Part One: Theory and Concept
1. Technological changes in SOFCs and broader range of fuel cells
2. Thermodynamics and Energy Engineering
3. Mechanical Engineering of solid oxide fuel cell (SOFC) systems
4. Engineering the materials for solid oxide fuel cell (SOFC) systems
5. Multi-scale modelling and optimization programming of solid oxide fuel cell (SOFC) systems
6. Synthesis, integration, and intensification of solid oxide fuel cell (SOFC) systems: The Process Systems Engineering perspective
7. Towards a systematic control design for solid oxide fuel cell (SOFC) systems
8. Fault detection, loss prevention, hazard mitigation, and safe operation of solid oxide fuel cell (SOFC) systems.
Part Two: Economic and Environmental Perspectives for Potential Application Areas
9. Fuel variability and flexible operation solid oxide fuel cell (SOFC) systems.
10. Renewable power generation utilizing solid oxide fuel cell (SOFC) systems
11. The application of reversible solid oxide cells (ReSOCs) for energy storage
12. The mobile applications of solid oxide fuel cells (SOFCs) in cars, trucks, locomotives, undersea vehicles, and aircrafts
13. The feasibility of SOFC stationary applications in the building sector of China and relevant progress
14. The application of solid oxide fuel cells (SOFCs) for waste minimization
15. Design and operation of solid oxide fuel cell (SOFC) systems: Challenges and Future research directions.
Appendix: A pictorial tutorial on modelling a solid oxide fuel cell (SOFC) using COMSOL Multi-physics.
Design and Operation of Solid Oxide Fuel Cells: The Systems Engineering Vision for Industrial Application presents a comprehensive, critical and accessible review of the latest research in the field of solid oxide fuel cells (SOFCs). As well as discussing the theoretical aspects of the field, the book explores a diverse range of power applications, such as hybrid power plants, polygeneration, distributed electricity generation, energy storage and waste management—all with a focus on modeling and computational skills. Dr. Sharifzadeh presents the associated risks and limitations throughout the discussion, providing a very complete and thorough analysis of SOFCs and their control and operation in power plants.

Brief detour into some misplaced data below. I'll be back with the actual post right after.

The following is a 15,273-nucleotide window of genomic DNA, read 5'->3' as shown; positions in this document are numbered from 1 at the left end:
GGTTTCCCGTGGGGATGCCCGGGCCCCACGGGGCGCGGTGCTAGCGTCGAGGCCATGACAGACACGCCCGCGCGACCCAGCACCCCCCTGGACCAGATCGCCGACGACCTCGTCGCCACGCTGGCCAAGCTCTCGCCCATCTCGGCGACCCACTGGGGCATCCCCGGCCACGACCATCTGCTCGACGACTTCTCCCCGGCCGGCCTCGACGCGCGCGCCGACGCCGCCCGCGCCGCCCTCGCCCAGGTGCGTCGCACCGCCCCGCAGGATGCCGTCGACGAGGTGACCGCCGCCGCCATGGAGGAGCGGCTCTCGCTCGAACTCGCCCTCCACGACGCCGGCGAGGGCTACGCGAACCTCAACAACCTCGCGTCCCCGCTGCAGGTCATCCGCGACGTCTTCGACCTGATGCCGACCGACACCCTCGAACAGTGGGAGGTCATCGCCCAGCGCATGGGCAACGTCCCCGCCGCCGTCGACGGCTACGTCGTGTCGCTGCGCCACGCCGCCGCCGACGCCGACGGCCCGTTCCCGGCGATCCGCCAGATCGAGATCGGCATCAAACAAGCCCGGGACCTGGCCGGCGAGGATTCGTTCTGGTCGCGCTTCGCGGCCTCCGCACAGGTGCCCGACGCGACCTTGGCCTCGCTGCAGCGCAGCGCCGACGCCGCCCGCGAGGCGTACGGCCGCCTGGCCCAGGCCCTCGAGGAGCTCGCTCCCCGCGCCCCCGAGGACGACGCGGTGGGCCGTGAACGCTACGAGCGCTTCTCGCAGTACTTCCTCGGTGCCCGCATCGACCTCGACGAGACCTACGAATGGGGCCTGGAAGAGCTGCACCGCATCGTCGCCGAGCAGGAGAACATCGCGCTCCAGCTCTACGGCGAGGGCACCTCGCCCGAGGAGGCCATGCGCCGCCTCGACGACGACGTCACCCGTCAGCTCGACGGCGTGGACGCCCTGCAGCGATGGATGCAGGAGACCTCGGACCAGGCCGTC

The first of its kind, this book will be of particular interest to energy engineers, industry experts and academic researchers in the energy, power and transportation industries, as well as those working and researching in the chemical, environmental and material sectors.
- Closes the gap between various power engineering disciples by considering a diverse variety of applications and sectors
- Presents and reviews a variety of modeling techniques and considers regulations throughout
- Includes CFD modeling examples and process simulation and optimization programming guidance
Energy engineers and the power engineering community; systems/process engineers; mechanical engineers; academics & graduate students requiring SOFC modelling and computational skills & with an interest in developing new technologies; those working in the transportation/hybrid vehicle industry; materials engineers involved in power plant development
- No. of pages:
- © Academic Press 2019
- 1st October 2019
- Academic Press
- Paperback ISBN:
Dr. Sharifzadeh is Lecturer in Energy Systems at the department of Electrical Engineering, University College London. Prior to that, he was a research associate at Centre for Process Systems Engineering, Imperial College London (Oct 2012-Aug 2017). He is an expert in the optimal design and operation of energy-efficient industrial processes, with a special focus on low carbon power generation, which is evidenced by solid academic background in Energy Systems Engineering, and 21 highly cited publications including a publication with detailed analysis of SOFC hybrid power plants. His research interests include the intersection of process design and control, with a focus on energy and environmental applications. He is furthermore very interested in the development of advanced optimization algorithms to address large-scale problems.
Lecturer in Energy Systems, Department of Electrical Engineering, University College London, UK